I had been shopping for groceries at the Walker Springs Wal-Mart with my girlfriend, Samantha Williams. I was dressed neatly enough in clean blue Levis and a grey T-shirt, tucked in. My carry firearm, a Colt Concealed Carry Officers Model, was holstered and safed on my right hip in a Brommeland IWB holster. As it was warm that night, I left my jacket in the car, and neglected to un-tuck my shirt over the firearm. We proceeded to shop for groceries for the next 20 minutes. At no time did anyone I encountered in the store raise alarm or cause panic over the sight of my carry firearm. After paying for our groceries, we exited the store and passed Officer Greene in the foyer, who was engaged in conversation with a Wal-Mart Employee. He was located against the wall, to my right. My hands were both on the cart at the time I passed him, my girlfriend was holding my left arm. After I had passed him, I heard Officer Greene exclaim “hey!†and I half-turned to respond to him. He came towards me quickly, and said “You got any ID on you, buddy?†I responded “Yes, I have my carry permit†thinking that he likely wanted to make sure I was licensed to carry a firearm. Both my hands were still on the cart at this time.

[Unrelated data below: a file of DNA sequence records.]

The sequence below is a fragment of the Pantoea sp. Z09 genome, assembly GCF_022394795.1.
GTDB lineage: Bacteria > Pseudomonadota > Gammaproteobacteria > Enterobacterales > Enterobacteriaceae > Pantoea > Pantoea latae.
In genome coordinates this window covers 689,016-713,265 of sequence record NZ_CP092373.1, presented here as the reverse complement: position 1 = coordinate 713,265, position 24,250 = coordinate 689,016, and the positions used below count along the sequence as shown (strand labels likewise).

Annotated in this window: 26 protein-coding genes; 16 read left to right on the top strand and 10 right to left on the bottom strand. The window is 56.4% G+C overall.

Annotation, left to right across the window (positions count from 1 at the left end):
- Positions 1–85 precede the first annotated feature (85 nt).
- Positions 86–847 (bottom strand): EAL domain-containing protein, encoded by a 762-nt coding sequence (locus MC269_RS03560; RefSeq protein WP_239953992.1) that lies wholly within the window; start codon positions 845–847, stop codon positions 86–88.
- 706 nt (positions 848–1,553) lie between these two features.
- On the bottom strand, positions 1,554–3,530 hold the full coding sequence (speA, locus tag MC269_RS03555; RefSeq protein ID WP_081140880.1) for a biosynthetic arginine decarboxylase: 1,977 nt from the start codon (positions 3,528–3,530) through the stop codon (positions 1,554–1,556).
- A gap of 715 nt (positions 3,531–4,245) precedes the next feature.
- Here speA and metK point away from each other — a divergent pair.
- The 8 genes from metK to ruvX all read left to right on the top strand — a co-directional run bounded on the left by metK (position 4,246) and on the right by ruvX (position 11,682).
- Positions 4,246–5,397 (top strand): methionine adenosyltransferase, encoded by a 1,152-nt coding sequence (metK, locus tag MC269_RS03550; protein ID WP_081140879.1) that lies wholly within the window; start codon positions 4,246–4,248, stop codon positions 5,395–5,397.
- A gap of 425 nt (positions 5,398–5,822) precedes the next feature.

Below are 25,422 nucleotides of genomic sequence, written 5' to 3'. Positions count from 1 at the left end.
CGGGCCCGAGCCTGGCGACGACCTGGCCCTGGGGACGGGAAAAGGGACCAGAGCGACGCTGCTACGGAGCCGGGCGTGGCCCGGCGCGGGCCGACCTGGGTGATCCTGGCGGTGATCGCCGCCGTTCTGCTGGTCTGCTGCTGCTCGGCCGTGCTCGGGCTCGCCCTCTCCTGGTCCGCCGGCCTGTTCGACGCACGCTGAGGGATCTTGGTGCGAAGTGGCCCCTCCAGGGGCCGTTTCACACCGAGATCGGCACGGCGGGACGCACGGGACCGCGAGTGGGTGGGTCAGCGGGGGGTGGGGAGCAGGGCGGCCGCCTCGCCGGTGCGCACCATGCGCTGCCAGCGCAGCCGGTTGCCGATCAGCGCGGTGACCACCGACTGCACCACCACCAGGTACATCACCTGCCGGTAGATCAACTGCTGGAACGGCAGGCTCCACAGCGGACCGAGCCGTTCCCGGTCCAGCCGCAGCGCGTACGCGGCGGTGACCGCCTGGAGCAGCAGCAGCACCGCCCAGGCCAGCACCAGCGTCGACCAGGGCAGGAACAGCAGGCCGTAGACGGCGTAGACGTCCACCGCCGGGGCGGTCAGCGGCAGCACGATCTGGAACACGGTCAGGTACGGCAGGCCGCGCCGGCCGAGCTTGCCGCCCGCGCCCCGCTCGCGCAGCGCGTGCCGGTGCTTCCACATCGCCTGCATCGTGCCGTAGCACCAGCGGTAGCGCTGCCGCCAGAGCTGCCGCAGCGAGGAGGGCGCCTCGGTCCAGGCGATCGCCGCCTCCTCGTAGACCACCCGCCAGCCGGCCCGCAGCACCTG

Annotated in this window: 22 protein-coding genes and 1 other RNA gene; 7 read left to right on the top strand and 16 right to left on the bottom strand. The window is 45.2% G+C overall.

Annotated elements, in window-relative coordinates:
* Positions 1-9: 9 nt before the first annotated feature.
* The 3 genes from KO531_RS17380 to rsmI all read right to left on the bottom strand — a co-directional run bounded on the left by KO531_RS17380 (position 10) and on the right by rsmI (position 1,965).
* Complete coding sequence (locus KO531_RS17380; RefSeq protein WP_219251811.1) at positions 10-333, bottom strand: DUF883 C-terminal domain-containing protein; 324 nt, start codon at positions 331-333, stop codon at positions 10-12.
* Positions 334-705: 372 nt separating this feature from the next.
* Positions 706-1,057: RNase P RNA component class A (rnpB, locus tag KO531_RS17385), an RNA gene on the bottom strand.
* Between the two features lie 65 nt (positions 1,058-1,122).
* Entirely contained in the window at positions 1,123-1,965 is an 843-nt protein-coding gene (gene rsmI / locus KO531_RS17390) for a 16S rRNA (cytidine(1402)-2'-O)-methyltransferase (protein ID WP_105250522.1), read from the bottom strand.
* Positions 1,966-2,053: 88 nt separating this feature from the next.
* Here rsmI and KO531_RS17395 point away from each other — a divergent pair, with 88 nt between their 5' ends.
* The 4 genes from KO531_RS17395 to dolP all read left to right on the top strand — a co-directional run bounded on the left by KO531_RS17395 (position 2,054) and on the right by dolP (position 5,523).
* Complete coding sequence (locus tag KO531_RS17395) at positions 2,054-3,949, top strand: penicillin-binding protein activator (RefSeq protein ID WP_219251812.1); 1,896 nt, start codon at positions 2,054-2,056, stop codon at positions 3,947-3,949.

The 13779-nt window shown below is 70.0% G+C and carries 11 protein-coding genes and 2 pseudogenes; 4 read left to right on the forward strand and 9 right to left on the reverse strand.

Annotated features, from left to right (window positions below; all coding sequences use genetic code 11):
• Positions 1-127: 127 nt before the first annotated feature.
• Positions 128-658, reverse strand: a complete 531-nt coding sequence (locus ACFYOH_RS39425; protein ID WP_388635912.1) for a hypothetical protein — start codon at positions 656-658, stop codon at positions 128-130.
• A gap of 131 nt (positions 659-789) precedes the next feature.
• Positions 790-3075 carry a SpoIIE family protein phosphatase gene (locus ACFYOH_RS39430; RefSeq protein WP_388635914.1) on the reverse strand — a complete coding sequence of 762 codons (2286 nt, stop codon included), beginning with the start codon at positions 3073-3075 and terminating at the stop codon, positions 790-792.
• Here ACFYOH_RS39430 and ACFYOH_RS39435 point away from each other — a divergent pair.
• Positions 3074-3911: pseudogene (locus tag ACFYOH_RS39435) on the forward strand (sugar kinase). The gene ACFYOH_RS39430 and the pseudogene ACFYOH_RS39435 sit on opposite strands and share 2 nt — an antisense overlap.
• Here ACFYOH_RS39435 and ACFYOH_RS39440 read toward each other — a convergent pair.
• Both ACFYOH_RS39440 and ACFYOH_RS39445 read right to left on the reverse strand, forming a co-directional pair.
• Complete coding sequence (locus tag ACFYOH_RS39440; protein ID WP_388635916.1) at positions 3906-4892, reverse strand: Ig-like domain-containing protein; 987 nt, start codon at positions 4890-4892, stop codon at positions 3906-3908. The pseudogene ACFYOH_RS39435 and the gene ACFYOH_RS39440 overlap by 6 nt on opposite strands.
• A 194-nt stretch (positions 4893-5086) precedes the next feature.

He then said “Let me seeâ€, and I then reached for my front pants pocket, when I keep my wallet. At this time, Officer Greene took my wrist in his hand, twisted it back and away, and placed his other hand in my back, forcing me forward into the concrete wall just outside the outer door of the store. This movement caused me to lose my grip on my full cart of groceries, and it began to roll out into the parking lot. As the officer was pushing me forward, I held out my left hand to keep from hitting the wall with full force. When I moved my left hand to protect my face and chest from hitting the wall, Officer Greene shouted “Put ‘em up, keep those hands up there†and pulled my other hand over my head as he pushed my body into the wall. He then kicked and pushed at my ankles with his boots to cause me to stand spread-eagle against the wall. I attempted to inform him that I did have a TN Handgun Carry Permit, and that my mode of carry was legal, to which he yelled “It’s a concealed carry permit, don’t you know what concealed means?†I responded, still calmly, that in TN, “The state code doesn’t specify concealed carry; it’s simply a handgun carry permit.†This statement seemed to make Officer Greene even angrier, and he shouted “Do you think you know more about the law than me? I’ve been a police officer here for 7 years!†I replied “In this case, since we teach the Handgun Carry Permit Course where I work, I’m sure I know this law.†Officer Greene yelled again “I don’t care what you teach, you can’t go around carrying a gun where people can see it. Where do you work?†I informed him that I worked at Coal Creek Armory.